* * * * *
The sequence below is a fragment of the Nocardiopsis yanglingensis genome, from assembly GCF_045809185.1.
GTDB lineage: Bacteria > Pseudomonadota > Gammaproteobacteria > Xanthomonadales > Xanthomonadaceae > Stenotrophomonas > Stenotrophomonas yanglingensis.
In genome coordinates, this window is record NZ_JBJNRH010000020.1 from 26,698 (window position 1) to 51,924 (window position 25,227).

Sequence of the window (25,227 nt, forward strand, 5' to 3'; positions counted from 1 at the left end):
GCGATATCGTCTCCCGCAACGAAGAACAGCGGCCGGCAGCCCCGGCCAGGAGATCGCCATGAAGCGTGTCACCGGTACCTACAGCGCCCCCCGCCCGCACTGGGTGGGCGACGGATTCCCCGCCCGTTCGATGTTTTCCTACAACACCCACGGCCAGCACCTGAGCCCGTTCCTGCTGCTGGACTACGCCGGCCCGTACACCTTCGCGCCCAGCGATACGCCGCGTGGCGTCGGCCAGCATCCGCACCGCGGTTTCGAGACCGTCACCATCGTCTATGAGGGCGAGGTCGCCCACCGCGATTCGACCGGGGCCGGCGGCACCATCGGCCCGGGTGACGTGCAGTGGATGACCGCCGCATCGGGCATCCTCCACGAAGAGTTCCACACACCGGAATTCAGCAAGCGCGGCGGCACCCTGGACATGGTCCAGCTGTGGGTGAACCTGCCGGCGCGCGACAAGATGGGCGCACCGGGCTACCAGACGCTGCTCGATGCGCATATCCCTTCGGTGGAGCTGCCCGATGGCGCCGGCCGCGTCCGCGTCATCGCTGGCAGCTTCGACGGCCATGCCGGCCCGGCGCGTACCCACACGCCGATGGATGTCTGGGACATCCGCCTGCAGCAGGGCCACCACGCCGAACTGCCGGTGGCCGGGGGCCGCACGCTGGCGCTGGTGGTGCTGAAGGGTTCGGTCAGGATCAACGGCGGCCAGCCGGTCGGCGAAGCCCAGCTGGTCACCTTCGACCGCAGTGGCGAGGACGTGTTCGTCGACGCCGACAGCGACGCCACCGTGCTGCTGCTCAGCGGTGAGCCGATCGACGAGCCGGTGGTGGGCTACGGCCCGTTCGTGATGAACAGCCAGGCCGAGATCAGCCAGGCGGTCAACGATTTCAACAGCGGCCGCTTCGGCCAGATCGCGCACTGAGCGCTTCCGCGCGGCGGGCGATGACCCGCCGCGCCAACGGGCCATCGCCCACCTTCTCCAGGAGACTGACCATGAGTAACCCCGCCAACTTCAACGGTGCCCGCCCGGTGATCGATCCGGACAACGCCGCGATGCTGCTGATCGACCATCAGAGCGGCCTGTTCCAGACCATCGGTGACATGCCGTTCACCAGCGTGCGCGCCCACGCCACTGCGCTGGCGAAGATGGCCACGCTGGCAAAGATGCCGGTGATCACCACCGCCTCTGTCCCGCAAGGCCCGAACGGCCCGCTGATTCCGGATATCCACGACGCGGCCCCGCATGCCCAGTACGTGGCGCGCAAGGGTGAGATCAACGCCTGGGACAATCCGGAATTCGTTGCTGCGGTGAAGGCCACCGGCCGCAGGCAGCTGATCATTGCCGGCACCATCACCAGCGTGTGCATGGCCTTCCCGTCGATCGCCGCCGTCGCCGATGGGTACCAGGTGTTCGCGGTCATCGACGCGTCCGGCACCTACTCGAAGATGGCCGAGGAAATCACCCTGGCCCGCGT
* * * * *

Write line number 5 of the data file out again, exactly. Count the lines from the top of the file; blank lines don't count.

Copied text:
GCGATATCGTCTCCCGCAACGAAGAACAGCGGCCGGCAGCCCCGGCCAGGAGATCGCCATGAAGCGTGTCACCGGTACCTACAGCGCCCCCCGCCCGCACTGGGTGGGCGACGGATTCCCCGCCCGTTCGATGTTTTCCTACAACACCCACGGCCAGCACCTGAGCCCGTTCCTGCTGCTGGACTACGCCGGCCCGTACACCTTCGCGCCCAGCGATACGCCGCGTGGCGTCGGCCAGCATCCGCACCGCGGTTTCGAGACCGTCACCATCGTCTATGAGGGCGAGGTCGCCCACCGCGATTCGACCGGGGCCGGCGGCACCATCGGCCCGGGTGACGTGCAGTGGATGACCGCCGCATCGGGCATCCTCCACGAAGAGTTCCACACACCGGAATTCAGCAAGCGCGGCGGCACCCTGGACATGGTCCAGCTGTGGGTGAACCTGCCGGCGCGCGACAAGATGGGCGCACCGGGCTACCAGACGCTGCTCGATGCGCATATCCCTTCGGTGGAGCTGCCCGATGGCGCCGGCCGCGTCCGCGTCATCGCTGGCAGCTTCGACGGCCATGCCGGCCCGGCGCGTACCCACACGCCGATGGATGTCTGGGACATCCGCCTGCAGCAGGGCCACCACGCCGAACTGCCGGTGGCCGGGGGCCGCACGCTGGCGCTGGTGGTGCTGAAGGGTTCGGTCAGGATCAACGGCGGCCAGCCGGTCGGCGAAGCCCAGCTGGTCACCTTCGACCGCAGTGGCGAGGACGTGTTCGTCGACGCCGACAGCGACGCCACCGTGCTGCTGCTCAGCGGTGAGCCGATCGACGAGCCGGTGGTGGGCTACGGCCCGTTCGTGATGAACAGCCAGGCCGAGATCAGCCAGGCGGTCAACGATTTCAACAGCGGCCGCTTCGGCCAGATCGCGCACTGAGCGCTTCCGCGCGGCGGGCGATGACCCGCCGCGCCAACGGGCCATCGCCCACCTTCTCCAGGAGACTGACCATGAGTAACCCCGCCAACTTCAACGGTGCCCGCCCGGTGATCGATCCGGACAACGCCGCGATGCTGCTGATCGACCATCAGAGCGGCCTGTTCCAGACCATCGGTGACATGCCGTTCACCAGCGTGCGCGCCCACGCCACTGCGCTGGCGAAGATGGCCACGCTGGCAAAGATGCCGGTGATCACCACCGCCTCTGTCCCGCAAGGCCCGAACGGCCCGCTGATTCCGGATATCCACGACGCGGCCCCGCATGCCCAGTACGTGGCGCGCAAGGGTGAGATCAACGCCTGGGACAATCCGGAATTCGTTGCTGCGGTGAAGGCCACCGGCCGCAGGCAGCTGATCATTGCCGGCACCATCACCAGCGTGTGCATGGCCTTCCCGTCGATCGCCGCCGTCGCCGATGGGTACCAGGTGTTCGCGGTCATCGACGCGTCCGGCACCTACTCGAAGATGGCCGAGGAAATCACCCTGGCCCGCGT